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Discussion Starter #1
Attached is the complete package of documents I received in the mail direct from Honda Financial Services after purchasing the plan from one of the often mentioned Honda dealers offering below MSRP Honda Care Contract quotes through their website. Personal identifying info is redacted of course.

This is for a "New Honda" plan (a "Cxx" or "Dxx" plan code); "Near New Honda" plans ("Fxx" or "Gxx" plan codes) may differ ; please contact one of the selling dealers to get info on the cutoff months / miles after first in-service eligibility for the different plans specific to your vehicle.

This is current as of the date of this post, anything is subject to change by Honda over time of course.

The PDF scan is text-searchable. Perhaps of particular interest is "What is NOT Covered", beginning on PDF page 6.

Just FYI for those who would like to read all of the 'fine print' before purchasing. :)

NOT recommending an extended service contract for any particular individual - only YOU can decide if it's right for YOU. ;)
 

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Honda Care covers failed parts. If you have a part that is installed incorrectly or assembled incorrectly you are not covered. I've mentioned this before. On my 14 Accord there was a loose strut bolt causing a terrible noise in the front end. The fix was mentioned in a TSB which was to basically install a new nut. I waited until the noise got bad enough that I could duplicate for the dealer. Problem was I was outside the 3/36 so the repair was on me. I thought HondaCare would simply take over for the 3/36 for the covered items but that wasn't the case. Point is don't assume that you are covered (because the part is not mentioned on the not covered list). HondaCare which is a separate entity from Honda should make this clear Overall, it's worth it but buyer beware.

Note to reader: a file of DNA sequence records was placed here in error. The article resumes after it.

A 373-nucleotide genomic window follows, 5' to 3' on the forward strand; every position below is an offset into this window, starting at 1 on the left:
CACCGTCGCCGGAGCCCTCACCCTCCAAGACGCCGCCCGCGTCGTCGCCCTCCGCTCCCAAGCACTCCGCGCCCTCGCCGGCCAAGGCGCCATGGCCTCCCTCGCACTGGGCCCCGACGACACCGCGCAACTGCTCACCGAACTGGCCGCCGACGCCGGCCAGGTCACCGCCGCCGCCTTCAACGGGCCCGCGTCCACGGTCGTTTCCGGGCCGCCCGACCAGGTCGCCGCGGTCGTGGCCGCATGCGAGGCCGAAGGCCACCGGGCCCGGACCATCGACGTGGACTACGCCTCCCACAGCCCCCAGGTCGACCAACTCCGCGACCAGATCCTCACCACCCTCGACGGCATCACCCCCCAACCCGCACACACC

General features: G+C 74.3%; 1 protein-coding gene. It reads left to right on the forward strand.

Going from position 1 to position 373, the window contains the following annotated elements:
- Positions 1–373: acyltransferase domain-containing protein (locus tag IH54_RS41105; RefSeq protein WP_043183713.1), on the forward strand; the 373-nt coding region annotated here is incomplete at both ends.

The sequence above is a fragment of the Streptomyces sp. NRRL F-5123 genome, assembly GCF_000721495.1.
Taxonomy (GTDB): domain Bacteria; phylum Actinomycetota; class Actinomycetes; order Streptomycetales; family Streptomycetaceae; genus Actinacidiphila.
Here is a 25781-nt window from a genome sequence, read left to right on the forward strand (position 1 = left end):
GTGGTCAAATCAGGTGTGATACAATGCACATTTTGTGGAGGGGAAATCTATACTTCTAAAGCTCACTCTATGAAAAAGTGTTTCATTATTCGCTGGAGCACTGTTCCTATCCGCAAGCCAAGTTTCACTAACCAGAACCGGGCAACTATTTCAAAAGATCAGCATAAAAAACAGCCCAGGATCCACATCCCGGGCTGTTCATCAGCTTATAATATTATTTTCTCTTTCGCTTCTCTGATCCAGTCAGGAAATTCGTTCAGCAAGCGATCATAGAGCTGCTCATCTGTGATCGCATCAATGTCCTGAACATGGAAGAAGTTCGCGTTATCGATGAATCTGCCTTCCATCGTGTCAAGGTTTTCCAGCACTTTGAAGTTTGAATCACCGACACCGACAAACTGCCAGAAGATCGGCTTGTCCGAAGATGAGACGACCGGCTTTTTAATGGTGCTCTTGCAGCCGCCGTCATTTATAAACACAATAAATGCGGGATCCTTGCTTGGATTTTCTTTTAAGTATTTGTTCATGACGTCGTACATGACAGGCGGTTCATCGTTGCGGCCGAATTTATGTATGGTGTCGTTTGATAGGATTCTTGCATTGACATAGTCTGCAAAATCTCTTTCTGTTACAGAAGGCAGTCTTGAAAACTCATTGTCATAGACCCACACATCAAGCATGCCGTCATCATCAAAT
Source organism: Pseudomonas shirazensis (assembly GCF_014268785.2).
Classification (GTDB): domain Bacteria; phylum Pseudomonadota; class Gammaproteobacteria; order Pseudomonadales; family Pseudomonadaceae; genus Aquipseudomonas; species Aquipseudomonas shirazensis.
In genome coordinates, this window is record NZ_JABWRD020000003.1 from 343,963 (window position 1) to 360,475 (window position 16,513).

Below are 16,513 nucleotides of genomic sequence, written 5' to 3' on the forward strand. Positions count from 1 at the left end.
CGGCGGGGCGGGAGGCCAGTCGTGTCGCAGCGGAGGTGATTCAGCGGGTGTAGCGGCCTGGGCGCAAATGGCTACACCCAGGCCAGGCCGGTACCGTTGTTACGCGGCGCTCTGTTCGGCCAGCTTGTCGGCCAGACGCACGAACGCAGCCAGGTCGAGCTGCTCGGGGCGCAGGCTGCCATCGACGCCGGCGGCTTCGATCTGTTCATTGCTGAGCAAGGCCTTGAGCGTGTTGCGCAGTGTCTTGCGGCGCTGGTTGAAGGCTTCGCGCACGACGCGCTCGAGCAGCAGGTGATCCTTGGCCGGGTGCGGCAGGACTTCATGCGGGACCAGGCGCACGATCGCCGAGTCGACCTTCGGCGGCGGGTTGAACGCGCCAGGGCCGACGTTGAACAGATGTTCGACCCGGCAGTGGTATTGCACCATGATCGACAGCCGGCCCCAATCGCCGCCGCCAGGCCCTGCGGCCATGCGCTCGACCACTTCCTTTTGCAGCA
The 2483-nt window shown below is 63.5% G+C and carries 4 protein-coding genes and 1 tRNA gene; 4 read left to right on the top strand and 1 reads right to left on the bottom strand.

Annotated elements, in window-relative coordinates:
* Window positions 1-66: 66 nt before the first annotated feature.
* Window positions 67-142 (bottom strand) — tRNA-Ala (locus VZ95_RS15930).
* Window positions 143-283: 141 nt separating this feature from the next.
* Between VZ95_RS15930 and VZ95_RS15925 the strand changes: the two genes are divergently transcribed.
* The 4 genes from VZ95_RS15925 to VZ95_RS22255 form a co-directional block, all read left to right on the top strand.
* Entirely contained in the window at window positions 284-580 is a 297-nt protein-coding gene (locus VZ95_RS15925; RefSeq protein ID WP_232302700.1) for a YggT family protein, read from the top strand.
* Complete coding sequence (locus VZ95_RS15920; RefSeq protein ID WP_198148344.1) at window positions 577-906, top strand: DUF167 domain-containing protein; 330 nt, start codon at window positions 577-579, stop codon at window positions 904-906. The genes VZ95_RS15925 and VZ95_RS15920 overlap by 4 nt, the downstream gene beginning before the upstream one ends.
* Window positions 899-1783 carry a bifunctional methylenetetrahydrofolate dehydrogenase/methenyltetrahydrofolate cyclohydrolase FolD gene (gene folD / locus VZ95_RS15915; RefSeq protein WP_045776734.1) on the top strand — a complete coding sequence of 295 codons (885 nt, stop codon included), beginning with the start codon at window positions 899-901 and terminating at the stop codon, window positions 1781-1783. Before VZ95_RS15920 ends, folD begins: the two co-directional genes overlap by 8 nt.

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Attached is the complete package of documents I received in the mail direct from Honda Financial Services after purchasing the plan from one of the often mentioned Honda dealers offering below MSRP Honda Care Contract quotes through their website.
Thank-you!

Bill
 

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Discussion Starter #5 (Edited)
when reading these contracts prior to purchasing, you have to read between the lines and ask very specific questions
IMO "reading between the lines" is a dangerous practice fraught with pitfalls and exactly what should be avoided - most folks doing that tend to 'fill in' what they would like to see when they do that. IMO a strictly unbiased and literal 'read' is what's in order to understand each party's obligations and the interpretation most likely to be held as binding by an attorney, arbiter, or court.

Verbal representations by sales representatives are equally treacherous - they carry absolutely no binding weight insofar as administration of the Contract; at 'best' they may serve as a basis for an action relating to sales fraud - a type of action that is a real PITA to pursue IMO (best avoided by taking all such representations with a dose of salt and then exercising your right of full refund promptly upon receiving and reading the complete Contract).